Monthly Archives: August 2019

Two Hours of Classical Music from Cartoons

Quote for the Week

I believe this thought, of the possibility of death — if calmly realised, and steadily faced would be one of the best possible tests as to our going to any scene of amusement being right or wrong. If the thought of sudden death acquires, for you, a special horror when imagined as happening in a theatre, then be very sure the theatre is harmful for you, however harmless it may be for others; and that you are incurring a deadly peril in going. Be sure the safest rule is that we should not dare to live in any scene in which we dare not die.

But, once realise what the true object is in life — that it is not pleasure, not knowledge, not even fame itself, ‘that last infirmity of noble minds’ — but that it is the development of character, the rising to a higher, nobler, purer standard, the building-up of the perfect Man — and then, so long as we feel that this is going on, and will (we trust) go on for evermore, death has for us no terror; it is not a shadow, but a light; not an end, but a beginning!

–Lewis Carroll, Preface, Sylvie and Bruno; courtesy of Wikiquote.

Romantic Saxophone Music for the Weekend

Quote for the Week

“But what can I do?” cried she, spreading out her arms helplessly. “I can not hew down trees, as my father used; and in all this end of the king’s domain there is nothing else to be done. For there are so many shepherds that no more are needed, and so many tillers of the soil that no more can find employment. Ah, I have tried; hut no one wants a weak girl like me.”
“Why don’t you become a witch?” asked the man.
“Me!” gasped Mary-Marie, amazed. “A witch!”
“Why not?” he inquired, as if surprised.
“Well,” said the girl, laughing. “I’m not old enough. Witches, you know, are withered dried-up old hags.”
“Oh, not at all!” returned the stranger.
“And they sell their souls to Satan, in return for a knowledge of witchcraft,” continued Mary-Marie more seriously.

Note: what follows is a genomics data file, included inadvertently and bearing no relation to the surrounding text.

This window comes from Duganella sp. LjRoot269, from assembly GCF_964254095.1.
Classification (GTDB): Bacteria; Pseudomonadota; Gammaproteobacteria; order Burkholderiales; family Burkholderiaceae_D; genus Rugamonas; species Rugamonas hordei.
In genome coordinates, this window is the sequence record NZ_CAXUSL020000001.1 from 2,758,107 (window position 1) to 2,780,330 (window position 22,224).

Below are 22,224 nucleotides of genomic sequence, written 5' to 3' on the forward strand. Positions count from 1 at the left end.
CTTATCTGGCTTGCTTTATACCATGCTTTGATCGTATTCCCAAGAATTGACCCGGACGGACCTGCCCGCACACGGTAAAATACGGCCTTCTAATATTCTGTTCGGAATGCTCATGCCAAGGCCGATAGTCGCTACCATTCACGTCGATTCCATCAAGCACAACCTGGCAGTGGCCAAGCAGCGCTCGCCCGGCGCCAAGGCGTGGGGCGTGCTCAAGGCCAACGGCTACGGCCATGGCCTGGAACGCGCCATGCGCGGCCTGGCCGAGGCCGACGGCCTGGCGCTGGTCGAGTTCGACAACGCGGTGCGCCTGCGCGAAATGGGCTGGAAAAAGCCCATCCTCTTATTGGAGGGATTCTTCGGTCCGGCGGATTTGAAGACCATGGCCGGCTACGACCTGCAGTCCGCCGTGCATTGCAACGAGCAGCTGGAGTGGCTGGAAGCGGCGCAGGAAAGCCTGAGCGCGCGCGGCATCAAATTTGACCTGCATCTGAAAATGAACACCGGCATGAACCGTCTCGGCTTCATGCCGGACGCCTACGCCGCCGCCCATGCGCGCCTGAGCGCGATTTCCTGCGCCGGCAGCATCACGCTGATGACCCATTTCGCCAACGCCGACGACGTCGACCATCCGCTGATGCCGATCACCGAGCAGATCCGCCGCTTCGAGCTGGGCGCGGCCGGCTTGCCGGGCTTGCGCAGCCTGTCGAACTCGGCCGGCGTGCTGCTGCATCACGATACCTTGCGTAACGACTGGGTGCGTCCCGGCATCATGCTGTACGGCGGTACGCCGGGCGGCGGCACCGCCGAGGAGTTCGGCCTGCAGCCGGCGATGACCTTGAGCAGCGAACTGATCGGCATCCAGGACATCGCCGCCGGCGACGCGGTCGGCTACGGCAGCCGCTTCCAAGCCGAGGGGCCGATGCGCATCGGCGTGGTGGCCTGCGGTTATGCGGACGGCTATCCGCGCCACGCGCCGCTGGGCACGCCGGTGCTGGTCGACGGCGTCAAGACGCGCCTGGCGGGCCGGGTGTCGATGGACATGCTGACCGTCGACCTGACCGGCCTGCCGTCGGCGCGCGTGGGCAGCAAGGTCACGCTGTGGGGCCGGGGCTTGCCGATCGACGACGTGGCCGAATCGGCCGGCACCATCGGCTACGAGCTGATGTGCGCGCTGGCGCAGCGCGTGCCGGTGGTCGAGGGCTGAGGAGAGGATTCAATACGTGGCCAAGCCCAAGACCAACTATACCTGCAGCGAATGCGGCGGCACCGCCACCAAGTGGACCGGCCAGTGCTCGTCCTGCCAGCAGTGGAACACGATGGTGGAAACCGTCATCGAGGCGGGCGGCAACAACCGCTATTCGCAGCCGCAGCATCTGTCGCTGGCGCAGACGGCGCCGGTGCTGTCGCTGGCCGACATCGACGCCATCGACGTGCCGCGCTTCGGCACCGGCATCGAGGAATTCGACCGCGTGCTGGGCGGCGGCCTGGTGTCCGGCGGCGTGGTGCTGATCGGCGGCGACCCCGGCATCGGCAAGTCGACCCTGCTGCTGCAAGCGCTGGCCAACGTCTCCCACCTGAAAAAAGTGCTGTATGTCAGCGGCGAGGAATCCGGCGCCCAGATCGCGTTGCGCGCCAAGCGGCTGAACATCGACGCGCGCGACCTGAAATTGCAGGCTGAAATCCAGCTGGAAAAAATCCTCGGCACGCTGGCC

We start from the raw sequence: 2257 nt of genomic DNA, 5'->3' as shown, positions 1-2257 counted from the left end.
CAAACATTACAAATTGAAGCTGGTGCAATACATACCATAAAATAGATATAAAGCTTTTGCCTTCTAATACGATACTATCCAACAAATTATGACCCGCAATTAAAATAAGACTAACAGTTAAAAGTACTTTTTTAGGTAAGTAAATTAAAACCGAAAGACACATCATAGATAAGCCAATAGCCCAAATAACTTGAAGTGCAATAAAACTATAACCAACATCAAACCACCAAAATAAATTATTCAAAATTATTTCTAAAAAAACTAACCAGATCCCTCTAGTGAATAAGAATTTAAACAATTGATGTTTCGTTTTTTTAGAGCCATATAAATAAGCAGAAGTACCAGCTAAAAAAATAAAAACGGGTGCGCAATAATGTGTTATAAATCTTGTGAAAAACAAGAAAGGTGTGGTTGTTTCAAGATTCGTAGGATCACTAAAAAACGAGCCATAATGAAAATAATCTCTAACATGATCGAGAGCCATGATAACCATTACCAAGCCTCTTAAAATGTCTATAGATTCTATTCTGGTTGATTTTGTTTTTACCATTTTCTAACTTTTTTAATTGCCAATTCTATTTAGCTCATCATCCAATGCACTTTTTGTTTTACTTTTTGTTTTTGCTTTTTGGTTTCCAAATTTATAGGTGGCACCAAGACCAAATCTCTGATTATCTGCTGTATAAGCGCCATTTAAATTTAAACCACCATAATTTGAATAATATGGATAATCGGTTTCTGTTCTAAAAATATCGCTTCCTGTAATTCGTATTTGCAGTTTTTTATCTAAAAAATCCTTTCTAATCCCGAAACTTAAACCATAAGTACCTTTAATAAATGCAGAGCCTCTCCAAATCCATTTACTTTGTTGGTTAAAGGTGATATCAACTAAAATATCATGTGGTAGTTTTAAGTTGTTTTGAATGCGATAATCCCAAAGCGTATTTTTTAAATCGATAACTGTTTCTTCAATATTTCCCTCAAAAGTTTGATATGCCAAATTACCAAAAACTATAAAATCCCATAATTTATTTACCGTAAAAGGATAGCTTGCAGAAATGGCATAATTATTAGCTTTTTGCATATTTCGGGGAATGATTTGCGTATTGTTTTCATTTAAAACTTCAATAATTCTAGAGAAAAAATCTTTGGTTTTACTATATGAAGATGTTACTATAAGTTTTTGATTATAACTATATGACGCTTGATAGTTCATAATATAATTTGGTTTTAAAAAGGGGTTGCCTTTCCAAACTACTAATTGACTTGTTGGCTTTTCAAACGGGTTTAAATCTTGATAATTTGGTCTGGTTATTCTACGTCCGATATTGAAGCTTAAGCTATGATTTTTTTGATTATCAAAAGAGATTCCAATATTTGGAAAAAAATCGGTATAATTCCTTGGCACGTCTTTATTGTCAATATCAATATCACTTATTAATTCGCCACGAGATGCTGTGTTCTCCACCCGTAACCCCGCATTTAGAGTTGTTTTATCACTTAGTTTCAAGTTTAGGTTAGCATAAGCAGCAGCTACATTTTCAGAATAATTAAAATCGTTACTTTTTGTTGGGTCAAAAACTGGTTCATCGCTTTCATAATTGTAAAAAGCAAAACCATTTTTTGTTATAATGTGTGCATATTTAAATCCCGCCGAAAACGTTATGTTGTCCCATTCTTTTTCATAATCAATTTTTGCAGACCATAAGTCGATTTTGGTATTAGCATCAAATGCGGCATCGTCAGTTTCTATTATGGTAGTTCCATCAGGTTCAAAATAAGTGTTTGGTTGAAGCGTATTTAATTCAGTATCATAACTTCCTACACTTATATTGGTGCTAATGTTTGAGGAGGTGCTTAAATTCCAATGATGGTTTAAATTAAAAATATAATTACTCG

“Stuff and nonsense!” cried the stranger angrily.
“And all the enjoyment they get in life is riding broomsticks through the air on dark nights,” declared the girl.
“Well, well, well!” said the old man in an astonished tone. “One might think you knew all about witches, to hear you chatter. But your words prove you to be very ignorant of the subject. You may find good people and bad people in the world; and so, I suppose, you may find good witches and bad witches. But I must confess most of the witches I have known were very respectable, indeed, and famous for their kind actions.”
“Oh. I’d like to be that kind of witch!” said Mary-Marie, clasping her hands earnestly.

–L. Frank Baum, “The Witchcraft of Mary-Marie”, in Baum’s American Fairy Tales (1908); courtesy of Wikiquote.

Leon Russell and New Grass Revival for the Weekend

Quote for the Week

But how many merry monthes be in the yeere?
There are thirteen, I say;
The midsummer moone is the merryest of all,
Next to the merry month of May.

–“Robin Hood and the Curtal Friar”; courtesy of Wikiquote.

 

Some Music for the End of Summer

Various districts are starting school about this time.  Some are already in session, others start soon.  In that spirit, I’m designating this weekend as the End of the Summer (gotta pick one somewhere) and posting a two-hour mix of summer music.  Enjoy!

Quote for the Week

You man with a human body but a demon’s face,
Listen to me. Listen to the song of Milarepa!
Men say the human body is most precious, like a gem;
There is nothing that is precious about you.
You sinful man with a demon’s look,
Though you desire the pleasures of this life,
Because of your sins, you will never gain them.
But if you renounce desires within,
You will win the Great Accomplishment.

It is difficult to conquer oneself
While vanquishing the outer world;
Conquer now your own Self-mind.
To slay this deer will never please you,
But if you kill the Five Poisons within,
All your wishes will be fulfilled.

–Milarepa, “Song to the Hunter” as translated in The Hundred Thousand Songs of Milarepa: The Life-Story and Teaching of the Greatest Poet-Saint Ever to Appear in the History of Buddhism (1999) edited by Garma C. C. Chang; courtesy of Wikiquote

Miles Davis for the Weekend